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1.  Dissecting the genetic components of a quantitative trait locus for blood pressure and renal pathology on rat chromosome 3 
Journal of Hypertension  2017;35(2):319-329.
Background:
We have previously confirmed the importance of rat chromosome 3 (RNO3) genetic loci on blood pressure elevation, pulse pressure (PP) variability and renal pathology during salt challenge in the stroke-prone spontaneously hypertensive (SHRSP) rat. The aims of this study were to generate a panel of RNO3 congenic sub-strains to genetically dissect the implicated loci and identify positional candidate genes by microarray expression profiling and analysis of next-generation sequencing data.
Method and results:
A panel of congenic sub-strains were generated containing Wistar–Kyoto (WKY)-introgressed segments of varying size on the SHRSP genetic background, focused within the first 50 Mbp of RNO3. Haemodynamic profiling during salt challenge demonstrated significantly reduced systolic blood pressure, diastolic blood pressure and PP variability in SP.WKYGla3a, SP.WKYGla3c, SP.WKYGla3d and SP.WKYGla3e sub-strains. Only SBP and DBP were significantly reduced during salt challenge in SP.WKYGla3b and SP.WKYGla3f sub-strains, whereas SP.WKYGla3g rats did not differ in haemodynamic response to SHRSP. Those sub-strains demonstrating significantly reduced PP variability during salt challenge also demonstrated significantly reduced renal pathology and proteinuria. Microarray expression profiling prioritized two candidate genes for blood pressure regulation (Dnm1, Tor1b), localized within the common congenic interval shared by SP.WKYGla3d and SP.WKYGla3f strains, and one candidate gene for salt-induced PP variability and renal pathology (Rabgap1), located within the region unique to the SP.WKYGla3d strain. Comparison of next-generation sequencing data identified variants within additional positional genes that are likely to affect protein function.
Conclusion:
This study has identified distinct intervals on RNO3-containing genes that may be important for blood pressure regulation and renal pathology during salt challenge.
doi:10.1097/HJH.0000000000001155
PMCID: PMC5214373  PMID: 27755386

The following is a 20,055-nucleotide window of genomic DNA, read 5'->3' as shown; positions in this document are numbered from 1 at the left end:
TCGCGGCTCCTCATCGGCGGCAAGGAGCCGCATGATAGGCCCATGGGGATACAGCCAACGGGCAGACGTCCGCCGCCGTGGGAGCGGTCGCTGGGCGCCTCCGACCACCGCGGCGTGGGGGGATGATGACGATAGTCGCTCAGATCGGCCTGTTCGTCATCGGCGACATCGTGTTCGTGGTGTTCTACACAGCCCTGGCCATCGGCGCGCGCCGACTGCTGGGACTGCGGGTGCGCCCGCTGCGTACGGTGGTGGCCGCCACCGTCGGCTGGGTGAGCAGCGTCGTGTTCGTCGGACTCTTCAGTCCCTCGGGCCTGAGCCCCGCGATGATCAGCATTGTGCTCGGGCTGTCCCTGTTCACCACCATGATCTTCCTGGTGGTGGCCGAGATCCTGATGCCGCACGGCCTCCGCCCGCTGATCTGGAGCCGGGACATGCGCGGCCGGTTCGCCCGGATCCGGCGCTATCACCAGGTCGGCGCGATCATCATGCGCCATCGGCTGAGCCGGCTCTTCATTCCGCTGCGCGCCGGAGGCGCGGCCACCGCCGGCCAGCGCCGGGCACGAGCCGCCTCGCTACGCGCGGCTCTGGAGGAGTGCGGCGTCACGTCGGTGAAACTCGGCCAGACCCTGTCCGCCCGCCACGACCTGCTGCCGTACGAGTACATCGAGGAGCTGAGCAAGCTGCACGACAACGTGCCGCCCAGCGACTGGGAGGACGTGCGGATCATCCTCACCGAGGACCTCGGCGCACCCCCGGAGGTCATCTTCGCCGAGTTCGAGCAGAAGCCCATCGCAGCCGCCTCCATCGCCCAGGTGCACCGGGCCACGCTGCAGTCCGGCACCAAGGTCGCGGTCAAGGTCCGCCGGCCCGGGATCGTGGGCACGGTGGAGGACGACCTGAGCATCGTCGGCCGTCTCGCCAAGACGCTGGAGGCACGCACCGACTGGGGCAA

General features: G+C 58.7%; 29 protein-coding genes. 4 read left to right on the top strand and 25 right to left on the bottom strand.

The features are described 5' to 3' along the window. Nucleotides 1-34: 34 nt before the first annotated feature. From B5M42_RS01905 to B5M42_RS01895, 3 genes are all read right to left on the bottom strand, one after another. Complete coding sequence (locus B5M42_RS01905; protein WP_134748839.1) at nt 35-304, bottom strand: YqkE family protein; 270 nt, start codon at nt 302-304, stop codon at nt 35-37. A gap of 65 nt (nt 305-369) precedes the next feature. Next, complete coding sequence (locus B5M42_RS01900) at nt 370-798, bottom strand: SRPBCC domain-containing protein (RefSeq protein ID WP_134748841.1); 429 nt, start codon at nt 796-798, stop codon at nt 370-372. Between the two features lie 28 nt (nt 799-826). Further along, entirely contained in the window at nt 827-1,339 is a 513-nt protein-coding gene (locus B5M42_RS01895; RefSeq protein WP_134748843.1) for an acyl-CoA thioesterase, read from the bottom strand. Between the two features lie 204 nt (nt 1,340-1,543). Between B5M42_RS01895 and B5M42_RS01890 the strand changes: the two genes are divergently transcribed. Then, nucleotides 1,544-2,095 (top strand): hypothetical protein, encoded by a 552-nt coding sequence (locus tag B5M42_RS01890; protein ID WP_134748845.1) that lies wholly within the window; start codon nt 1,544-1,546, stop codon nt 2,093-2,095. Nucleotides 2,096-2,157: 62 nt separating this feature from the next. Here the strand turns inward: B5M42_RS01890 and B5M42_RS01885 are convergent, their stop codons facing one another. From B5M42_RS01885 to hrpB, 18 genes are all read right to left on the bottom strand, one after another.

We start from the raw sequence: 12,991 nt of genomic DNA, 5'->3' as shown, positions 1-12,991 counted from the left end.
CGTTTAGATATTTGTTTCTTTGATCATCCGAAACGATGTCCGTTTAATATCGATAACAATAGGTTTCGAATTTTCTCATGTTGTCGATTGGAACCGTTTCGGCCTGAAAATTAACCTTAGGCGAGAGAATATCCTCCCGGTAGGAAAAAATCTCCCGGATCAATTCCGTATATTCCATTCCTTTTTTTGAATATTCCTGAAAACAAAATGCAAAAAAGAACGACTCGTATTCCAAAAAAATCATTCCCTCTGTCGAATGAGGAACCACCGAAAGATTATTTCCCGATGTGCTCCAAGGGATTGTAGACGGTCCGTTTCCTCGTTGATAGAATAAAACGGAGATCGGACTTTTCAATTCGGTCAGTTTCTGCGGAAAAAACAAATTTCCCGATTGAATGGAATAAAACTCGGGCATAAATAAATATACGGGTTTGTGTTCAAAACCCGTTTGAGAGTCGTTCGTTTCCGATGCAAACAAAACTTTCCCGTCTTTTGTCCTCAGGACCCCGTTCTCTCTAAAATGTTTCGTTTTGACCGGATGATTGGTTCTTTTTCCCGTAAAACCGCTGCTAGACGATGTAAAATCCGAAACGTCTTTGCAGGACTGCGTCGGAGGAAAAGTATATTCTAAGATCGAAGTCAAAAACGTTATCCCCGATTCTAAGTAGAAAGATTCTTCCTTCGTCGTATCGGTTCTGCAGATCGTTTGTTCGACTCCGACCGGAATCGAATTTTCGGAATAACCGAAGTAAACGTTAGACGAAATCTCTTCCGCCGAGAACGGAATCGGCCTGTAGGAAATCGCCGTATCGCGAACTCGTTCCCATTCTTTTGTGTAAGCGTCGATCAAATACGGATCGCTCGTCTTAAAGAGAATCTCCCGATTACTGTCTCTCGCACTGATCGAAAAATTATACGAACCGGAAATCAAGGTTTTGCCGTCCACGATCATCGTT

blood pressure; congenic; gene expression; next-generation sequencing; profiling; pulse pressure; radiotelemetry; salt-sensitivity; stroke-prone spontaneously hypertensive rat; Wistar–Kyoto rat
2.  The antihypertensive MTHFR gene polymorphism rs17367504-G is a possible novel protective locus for preeclampsia 
Journal of Hypertension  2016;35(1):132-139.
Objective:
Preeclampsia is a complex heterogeneous disease commonly defined by new-onset hypertension and proteinuria in pregnancy. Women experiencing preeclampsia have increased risk for cardiovascular diseases (CVD) later in life. Preeclampsia and CVD share risk factors and pathophysiologic mechanisms, including dysregulated inflammation and raised blood pressure. Despite commonalities, little is known about the contribution of shared genes (pleiotropy) to these diseases. This study aimed to investigate whether genetic risk factors for hypertension or inflammation are pleiotropic by also being associated with preeclampsia.
Methods:
We genotyped 122 single nucleotide polymorphisms (SNPs) in women with preeclampsia (n = 1006) and nonpreeclamptic controls (n = 816) from the Norwegian HUNT Study. SNPs were chosen on the basis of previously reported associations with either nongestational hypertension or inflammation in genome-wide association studies. The SNPs were tested for association with preeclampsia in a multiple logistic regression model.
Results:
The minor (G) allele of the intronic SNP rs17367504 in the gene methylenetetrahydrofolate reductase (MTHFR) was associated with a protective effect on preeclampsia (odds ratio 0.65, 95% confidence interval 0.53–0.80) in the Norwegian cohort. This association did not replicate in an Australian preeclampsia case–control cohort (P = 0.68, odds ratio 1.05, 95% confidence interval 0.83–1.32, minor allele frequency = 0.15).
Conclusion:
MTHFR is important for regulating transmethylation processes and is involved in regulation of folate metabolism. The G allele of rs17367504 has previously been shown to protect against nongestational hypertension. Our study suggests a novel association between this allele and reduced risk for preeclampsia. This is the first study associating the minor (G) allele of a SNP within the MTHFR gene with a protective effect on preeclampsia, and in doing so identifying a possible pleiotropic protective effect on preeclampsia and hypertension.